Benedict in Britain: We get it, we've got it, let's share it

by John L. Allen Jr.

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Pope Benedict XVI is midway through his trip to the United Kingdom, and so far reaction has been all over the map, from wild enthusiasm among devotees, to overt hostility among determined protestors, to benign indifference in a broad swath of secular society. Of course, the pope always evokes a range of opinions, but they’re rarely on full public view as they are here.

Predictions of disaster in the run-up to the trip have largely failed to materialize, in part because Benedict XVI is simply a more gracious and kindly figure than his stern public image suggests, in part because Benedict has once again dialed up his “Affirmative Orthodoxy,” striking a deliberately positive tone. Within minutes of his arrival, he had told Queen Elizabeth II that Britain should be proud of its Christian and humanitarian traditions and praised the Northern Ireland peace agreement, and this German pope even thanked the British for standing up to the Nazis.

Yet dissent still dogs the visit, which was clear this evening outside Westminster Abbey. A large throng of pilgrims lustily sang hymns in an attempt to drown out an assortment of protestors, including advocates for victims of priestly sexual abuse, radical Evangelicals who regard the pope as the anti-Christ, and secularists who have a truckload of objections to the pope’s position on issues such as abortion and gay marriage. Tomorrow, a major anti-papal march is scheduled in downtown London.

(For the record, some protestors along the way have shown a lively sense of humor. My personal favorite was the guy in Scotland holding a sign that read, “Down with this sort of thing!” Second place goes to the three members of a gay rights group that stood outside a papal meeting with Catholic schools this morning, clad only in tight shorts and golden wings.)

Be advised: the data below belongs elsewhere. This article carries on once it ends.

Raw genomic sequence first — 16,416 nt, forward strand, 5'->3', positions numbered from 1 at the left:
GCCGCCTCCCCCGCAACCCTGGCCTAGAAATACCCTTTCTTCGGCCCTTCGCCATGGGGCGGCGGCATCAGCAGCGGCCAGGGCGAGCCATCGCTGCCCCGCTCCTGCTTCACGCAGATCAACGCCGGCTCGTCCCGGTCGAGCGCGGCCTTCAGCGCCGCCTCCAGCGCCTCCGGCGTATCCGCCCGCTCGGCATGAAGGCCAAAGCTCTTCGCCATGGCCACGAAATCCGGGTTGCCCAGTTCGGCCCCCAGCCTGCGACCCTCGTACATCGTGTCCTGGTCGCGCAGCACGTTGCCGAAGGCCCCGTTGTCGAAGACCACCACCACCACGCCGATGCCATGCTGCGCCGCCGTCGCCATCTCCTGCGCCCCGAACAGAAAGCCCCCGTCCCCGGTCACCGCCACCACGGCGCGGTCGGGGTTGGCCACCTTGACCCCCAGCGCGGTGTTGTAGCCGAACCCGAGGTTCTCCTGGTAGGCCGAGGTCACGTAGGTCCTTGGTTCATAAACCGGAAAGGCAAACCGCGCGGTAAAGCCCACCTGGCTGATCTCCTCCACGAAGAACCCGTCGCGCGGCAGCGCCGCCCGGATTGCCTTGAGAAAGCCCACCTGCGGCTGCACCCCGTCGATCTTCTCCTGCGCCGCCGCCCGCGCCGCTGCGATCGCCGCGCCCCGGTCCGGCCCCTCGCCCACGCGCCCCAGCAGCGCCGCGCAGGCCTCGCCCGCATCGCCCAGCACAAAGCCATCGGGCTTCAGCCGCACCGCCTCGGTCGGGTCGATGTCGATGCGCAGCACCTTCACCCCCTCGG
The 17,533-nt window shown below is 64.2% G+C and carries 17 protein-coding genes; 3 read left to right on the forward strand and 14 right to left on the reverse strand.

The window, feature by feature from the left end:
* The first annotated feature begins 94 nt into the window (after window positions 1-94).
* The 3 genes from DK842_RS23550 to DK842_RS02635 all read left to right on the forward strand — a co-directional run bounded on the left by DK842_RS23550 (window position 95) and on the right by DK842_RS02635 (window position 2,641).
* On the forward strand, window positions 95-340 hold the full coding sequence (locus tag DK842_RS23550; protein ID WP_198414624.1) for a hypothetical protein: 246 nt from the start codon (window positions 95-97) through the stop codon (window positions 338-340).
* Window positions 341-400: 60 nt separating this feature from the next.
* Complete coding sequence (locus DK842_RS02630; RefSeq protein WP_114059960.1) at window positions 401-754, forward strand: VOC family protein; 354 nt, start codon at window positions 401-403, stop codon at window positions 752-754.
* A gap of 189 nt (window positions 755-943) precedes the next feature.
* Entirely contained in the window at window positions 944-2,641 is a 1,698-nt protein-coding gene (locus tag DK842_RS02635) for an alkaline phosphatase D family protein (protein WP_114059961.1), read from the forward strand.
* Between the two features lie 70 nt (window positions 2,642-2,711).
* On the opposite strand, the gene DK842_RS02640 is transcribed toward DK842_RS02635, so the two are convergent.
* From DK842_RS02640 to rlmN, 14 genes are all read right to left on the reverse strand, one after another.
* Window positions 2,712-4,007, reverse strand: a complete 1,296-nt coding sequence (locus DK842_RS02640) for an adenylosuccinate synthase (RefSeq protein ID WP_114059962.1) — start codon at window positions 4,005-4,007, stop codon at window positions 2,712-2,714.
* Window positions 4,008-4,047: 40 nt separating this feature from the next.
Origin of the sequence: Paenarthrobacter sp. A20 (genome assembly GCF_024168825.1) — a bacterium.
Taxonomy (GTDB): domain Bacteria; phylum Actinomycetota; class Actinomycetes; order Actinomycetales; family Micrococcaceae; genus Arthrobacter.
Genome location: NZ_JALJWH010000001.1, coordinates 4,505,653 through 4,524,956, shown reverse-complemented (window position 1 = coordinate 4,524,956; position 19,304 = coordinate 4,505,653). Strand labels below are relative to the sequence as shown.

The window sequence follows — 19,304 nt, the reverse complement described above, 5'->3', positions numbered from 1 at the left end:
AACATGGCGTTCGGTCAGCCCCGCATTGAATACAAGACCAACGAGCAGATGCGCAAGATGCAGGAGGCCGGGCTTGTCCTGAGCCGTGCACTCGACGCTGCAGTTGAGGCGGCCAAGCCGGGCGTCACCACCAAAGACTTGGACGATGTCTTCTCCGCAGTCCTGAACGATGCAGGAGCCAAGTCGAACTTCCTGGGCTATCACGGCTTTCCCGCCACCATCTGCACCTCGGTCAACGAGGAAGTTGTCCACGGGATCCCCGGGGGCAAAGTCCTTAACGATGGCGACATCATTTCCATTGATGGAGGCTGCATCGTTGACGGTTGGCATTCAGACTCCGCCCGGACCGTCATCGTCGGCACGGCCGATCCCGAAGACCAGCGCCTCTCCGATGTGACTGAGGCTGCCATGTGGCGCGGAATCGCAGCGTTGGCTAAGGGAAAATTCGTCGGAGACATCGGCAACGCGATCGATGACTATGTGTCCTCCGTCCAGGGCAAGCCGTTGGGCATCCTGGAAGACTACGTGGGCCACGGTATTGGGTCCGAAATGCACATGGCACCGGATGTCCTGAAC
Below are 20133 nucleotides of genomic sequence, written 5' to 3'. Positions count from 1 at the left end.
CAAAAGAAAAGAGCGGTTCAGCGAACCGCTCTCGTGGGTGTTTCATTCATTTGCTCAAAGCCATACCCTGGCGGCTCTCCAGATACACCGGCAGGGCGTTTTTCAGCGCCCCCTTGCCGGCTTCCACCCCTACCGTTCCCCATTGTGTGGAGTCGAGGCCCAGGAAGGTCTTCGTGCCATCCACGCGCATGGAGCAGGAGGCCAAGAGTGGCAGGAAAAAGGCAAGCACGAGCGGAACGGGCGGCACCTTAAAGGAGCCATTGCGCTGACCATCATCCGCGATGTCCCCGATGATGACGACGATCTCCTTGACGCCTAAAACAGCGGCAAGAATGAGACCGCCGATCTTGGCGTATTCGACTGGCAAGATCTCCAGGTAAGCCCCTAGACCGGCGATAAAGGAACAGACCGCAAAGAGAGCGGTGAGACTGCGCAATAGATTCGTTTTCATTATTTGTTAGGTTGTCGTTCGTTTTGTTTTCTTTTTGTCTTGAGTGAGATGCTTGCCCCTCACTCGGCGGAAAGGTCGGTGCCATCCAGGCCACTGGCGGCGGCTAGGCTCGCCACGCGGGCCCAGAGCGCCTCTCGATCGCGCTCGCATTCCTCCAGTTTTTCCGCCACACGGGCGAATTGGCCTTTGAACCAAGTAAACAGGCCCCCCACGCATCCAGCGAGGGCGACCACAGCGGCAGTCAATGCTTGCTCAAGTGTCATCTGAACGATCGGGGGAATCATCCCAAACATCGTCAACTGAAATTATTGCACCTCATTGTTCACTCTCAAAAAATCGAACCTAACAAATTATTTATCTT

If Benedict doesn’t seem to be winning over his most determined critics, there is some evidence that the PR tide may be turning in his favor. Today, Labor MP Kate Hoey, a liberal who disagrees with the Catholic church on a wide variety of issues, announced that she was fed up with “carping about the trip from atheists with an axe to grind and a book to plug,” and would therefore join a welcoming party for the pope when he visits a center run by the Little Sisters of the Poor in her south London district.

Beyond giving a shot in the arm to the Catholic minority in the U.K., Benedict is trying to reach out this week to three constituencies: all those inside and outside the church scandalized by the sexual abuse crisis; secular society, whose attitudes towards religion range from benign indifference to outright hostility; and the Anglican Communion, whose members often look upon popes generally, and this pope in particular, with deep skepticism.

In a sound-bite, Benedict’s message to each group could be summed up as follows: We get it; we’ve got it; let’s share it.

We Get It

Though the Catholic church in the U.K. has been largely spared the massive sex abuse scandals that have rocked the United States, Ireland, Germany, now Belgium, and other nations, the British press has been relentless in covering the story, and public attitudes show it. A poll commissioned by CNN on the eve of Benedict's trip show that 77 percent of British adults, and 56 percent of British Catholics, believe the pope has not done enough to punish priests guilty of sexual abuse. Only 4 percent of the general British public said he has done enough; the rest said they didn't know.